In the end I would estimate that I drove at 45 mph 60% of the time, 50 mph 25% of the time and 55 mph maybe during the last 5% of the trip, with the balance at lower speeds dictated by lights and such. The trip ended up being 80 miles.  At the end the car showed I had 11 miles of range left.  I didn’t even trigger the low battery warning.  For those keeping score, the LEAF range estimator app was spot on.


Is it wrong to use this Nissan LEAF app for the Focus Electric?

Is it wrong to use this Nissan LEAF app for the Focus Electric?

Looking at myfordmobile.com shows that I used 18 kWh for that trip.  Averaged 223 Wh/mile, brake regen score of 99%, and a driving score of 93.  Oh yeah, Ford has a whole series of things to hook you into their myfordmobile website, among them achievements, trip and charging stats, and driving scores.

Here is the weird part.  MFM says the car fully recharged in 2 hours.  And indeed, the Schneider EV Link charger only had 2 bars showing which indicates 2 hours or less of charging.  How can that be?  How could it recharge 18 kWh worth in 2 hours, with a 6.6 kWh charger?   The next day I drove 30 miles and it charged to 100% in 30 minutes?  What the?  Even substracting the 4 miles of regen it calculates, that means it recharged 26 miles in 30 minutes?  That would be 52 in one hour?  What is happening here? The next day I drove 46 miles and it recharged in 2 hours.  23 miles of recharge per hour is more what I would expect.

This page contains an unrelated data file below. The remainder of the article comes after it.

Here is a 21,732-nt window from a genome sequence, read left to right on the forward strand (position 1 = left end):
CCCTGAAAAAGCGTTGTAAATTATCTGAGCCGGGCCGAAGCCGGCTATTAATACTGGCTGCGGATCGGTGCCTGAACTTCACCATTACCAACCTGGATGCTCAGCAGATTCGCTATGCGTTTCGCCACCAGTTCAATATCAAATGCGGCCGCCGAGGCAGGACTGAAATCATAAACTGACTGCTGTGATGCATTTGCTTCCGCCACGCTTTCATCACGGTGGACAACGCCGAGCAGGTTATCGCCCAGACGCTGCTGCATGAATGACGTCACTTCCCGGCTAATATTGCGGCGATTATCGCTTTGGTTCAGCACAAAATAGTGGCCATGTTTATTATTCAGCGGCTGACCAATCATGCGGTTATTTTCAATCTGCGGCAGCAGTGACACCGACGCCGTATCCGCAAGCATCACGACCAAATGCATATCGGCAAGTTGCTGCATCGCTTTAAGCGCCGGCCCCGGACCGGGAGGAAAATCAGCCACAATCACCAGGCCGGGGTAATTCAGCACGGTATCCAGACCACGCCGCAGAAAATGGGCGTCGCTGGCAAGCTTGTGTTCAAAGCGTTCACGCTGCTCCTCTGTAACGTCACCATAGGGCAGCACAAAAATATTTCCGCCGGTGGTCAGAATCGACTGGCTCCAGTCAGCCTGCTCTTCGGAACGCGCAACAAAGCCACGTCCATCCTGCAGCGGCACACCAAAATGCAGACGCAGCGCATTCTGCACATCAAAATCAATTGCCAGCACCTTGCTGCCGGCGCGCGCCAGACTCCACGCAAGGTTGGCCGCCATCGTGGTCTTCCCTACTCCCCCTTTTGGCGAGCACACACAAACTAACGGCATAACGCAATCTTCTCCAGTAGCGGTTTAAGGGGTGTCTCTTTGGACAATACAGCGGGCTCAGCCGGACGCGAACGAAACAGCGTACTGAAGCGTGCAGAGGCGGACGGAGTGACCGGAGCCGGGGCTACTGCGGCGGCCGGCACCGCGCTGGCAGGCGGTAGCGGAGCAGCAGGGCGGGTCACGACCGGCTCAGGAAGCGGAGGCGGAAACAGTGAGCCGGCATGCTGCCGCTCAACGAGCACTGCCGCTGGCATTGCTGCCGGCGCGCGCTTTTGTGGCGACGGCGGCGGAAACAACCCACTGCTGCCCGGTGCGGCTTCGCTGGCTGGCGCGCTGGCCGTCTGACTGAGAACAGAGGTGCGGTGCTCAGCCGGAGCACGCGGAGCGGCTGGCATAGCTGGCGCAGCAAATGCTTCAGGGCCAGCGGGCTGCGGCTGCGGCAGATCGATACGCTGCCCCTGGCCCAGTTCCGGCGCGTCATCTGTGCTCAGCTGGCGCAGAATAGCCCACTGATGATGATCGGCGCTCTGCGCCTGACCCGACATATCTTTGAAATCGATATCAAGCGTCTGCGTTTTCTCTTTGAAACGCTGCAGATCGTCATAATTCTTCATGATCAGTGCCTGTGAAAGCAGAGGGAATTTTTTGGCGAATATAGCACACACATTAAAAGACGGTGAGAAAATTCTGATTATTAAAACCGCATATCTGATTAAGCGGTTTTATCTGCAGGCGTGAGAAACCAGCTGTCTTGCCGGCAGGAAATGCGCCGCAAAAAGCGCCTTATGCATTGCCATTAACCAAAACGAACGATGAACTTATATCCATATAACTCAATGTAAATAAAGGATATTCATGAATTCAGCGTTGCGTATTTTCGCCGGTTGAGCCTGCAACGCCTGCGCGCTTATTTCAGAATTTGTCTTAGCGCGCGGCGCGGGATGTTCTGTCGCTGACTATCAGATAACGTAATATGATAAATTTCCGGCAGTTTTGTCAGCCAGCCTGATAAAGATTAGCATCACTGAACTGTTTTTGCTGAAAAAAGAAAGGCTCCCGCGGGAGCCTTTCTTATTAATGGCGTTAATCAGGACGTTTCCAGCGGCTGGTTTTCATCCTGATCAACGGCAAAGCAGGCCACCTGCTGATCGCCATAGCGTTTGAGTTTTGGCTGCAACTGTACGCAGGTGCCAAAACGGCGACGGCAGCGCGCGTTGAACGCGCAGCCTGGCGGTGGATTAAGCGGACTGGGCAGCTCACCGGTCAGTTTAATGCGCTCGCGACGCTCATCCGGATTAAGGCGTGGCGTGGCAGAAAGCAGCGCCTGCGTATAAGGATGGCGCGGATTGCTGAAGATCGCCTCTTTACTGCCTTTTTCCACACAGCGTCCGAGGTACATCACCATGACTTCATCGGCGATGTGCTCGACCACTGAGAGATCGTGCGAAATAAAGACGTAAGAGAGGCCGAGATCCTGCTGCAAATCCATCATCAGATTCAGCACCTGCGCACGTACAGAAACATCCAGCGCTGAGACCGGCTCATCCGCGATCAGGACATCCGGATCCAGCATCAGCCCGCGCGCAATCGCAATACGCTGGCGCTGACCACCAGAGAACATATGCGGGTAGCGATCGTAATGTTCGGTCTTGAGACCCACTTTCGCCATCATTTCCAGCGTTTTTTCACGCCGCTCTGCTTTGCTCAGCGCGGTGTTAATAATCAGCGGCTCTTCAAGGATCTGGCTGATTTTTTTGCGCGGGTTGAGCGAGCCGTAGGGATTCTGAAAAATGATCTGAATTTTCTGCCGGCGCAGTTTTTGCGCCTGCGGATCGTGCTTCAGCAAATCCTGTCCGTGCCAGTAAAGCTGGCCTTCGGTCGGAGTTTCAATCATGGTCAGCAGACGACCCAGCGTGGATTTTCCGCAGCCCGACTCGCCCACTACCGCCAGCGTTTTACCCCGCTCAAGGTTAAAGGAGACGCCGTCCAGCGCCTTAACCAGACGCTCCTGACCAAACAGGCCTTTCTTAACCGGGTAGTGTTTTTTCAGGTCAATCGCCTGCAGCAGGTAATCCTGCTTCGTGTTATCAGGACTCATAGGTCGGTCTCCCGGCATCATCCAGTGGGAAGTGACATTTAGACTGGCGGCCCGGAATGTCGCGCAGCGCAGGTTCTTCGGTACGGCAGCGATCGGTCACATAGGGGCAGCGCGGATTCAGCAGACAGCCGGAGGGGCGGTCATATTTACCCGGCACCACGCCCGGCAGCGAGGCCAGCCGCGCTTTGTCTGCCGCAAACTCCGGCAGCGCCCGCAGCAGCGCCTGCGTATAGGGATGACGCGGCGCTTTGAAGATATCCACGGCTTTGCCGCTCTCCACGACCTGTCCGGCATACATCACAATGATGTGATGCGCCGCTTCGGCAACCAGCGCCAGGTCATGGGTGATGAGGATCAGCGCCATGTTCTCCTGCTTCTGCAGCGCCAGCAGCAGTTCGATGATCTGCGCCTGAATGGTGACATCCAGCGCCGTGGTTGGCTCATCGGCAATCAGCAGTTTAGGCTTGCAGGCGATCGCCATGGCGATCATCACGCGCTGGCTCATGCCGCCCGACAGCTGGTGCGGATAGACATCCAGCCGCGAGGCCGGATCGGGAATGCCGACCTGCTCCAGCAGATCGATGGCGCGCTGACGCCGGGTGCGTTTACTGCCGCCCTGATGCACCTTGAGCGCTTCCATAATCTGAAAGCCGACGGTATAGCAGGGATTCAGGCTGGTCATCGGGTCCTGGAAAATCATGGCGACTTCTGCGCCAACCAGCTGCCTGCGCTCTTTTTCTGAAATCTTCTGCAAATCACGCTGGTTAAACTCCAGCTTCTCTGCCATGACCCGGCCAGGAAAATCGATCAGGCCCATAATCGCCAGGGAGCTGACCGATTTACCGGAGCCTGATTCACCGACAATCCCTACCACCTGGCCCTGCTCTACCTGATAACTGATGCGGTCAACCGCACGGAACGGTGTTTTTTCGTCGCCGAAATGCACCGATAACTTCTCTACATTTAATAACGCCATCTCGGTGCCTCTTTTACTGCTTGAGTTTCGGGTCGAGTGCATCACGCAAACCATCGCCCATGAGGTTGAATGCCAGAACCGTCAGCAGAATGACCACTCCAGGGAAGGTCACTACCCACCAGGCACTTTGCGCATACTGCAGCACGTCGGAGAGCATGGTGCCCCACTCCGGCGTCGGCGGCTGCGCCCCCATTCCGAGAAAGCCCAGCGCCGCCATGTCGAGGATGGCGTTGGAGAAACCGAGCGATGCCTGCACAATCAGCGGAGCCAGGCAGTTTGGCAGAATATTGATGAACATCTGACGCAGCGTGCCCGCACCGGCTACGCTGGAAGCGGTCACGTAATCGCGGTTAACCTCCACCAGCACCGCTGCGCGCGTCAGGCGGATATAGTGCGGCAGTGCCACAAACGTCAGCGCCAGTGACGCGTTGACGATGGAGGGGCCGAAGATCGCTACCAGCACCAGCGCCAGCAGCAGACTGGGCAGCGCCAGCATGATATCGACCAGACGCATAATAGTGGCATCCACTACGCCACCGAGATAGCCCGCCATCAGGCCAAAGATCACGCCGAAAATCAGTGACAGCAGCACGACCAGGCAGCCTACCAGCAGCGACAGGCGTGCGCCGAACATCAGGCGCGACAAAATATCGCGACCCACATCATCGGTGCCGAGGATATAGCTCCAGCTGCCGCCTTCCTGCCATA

I did make an effort to get to the bottom of this charging enigma, but its going to take someone with a TED, and the  patience to log the data, neither of which I possess at this time.  I did use a B&D power monitor to determine that for at least the first 15 minutes of one charging session it was pulling 7.2 kW.  That margin above 6.6 could be efficiency losses or the HVAC running on the car to cool the battery or who knows what.  The 240v Voltec charger which was rated at 3.3kW also tested out at 3.6 kW, which is almost an identical margin.

Tomorrow I’ll dig into some of the likes and dislikes on the FFE.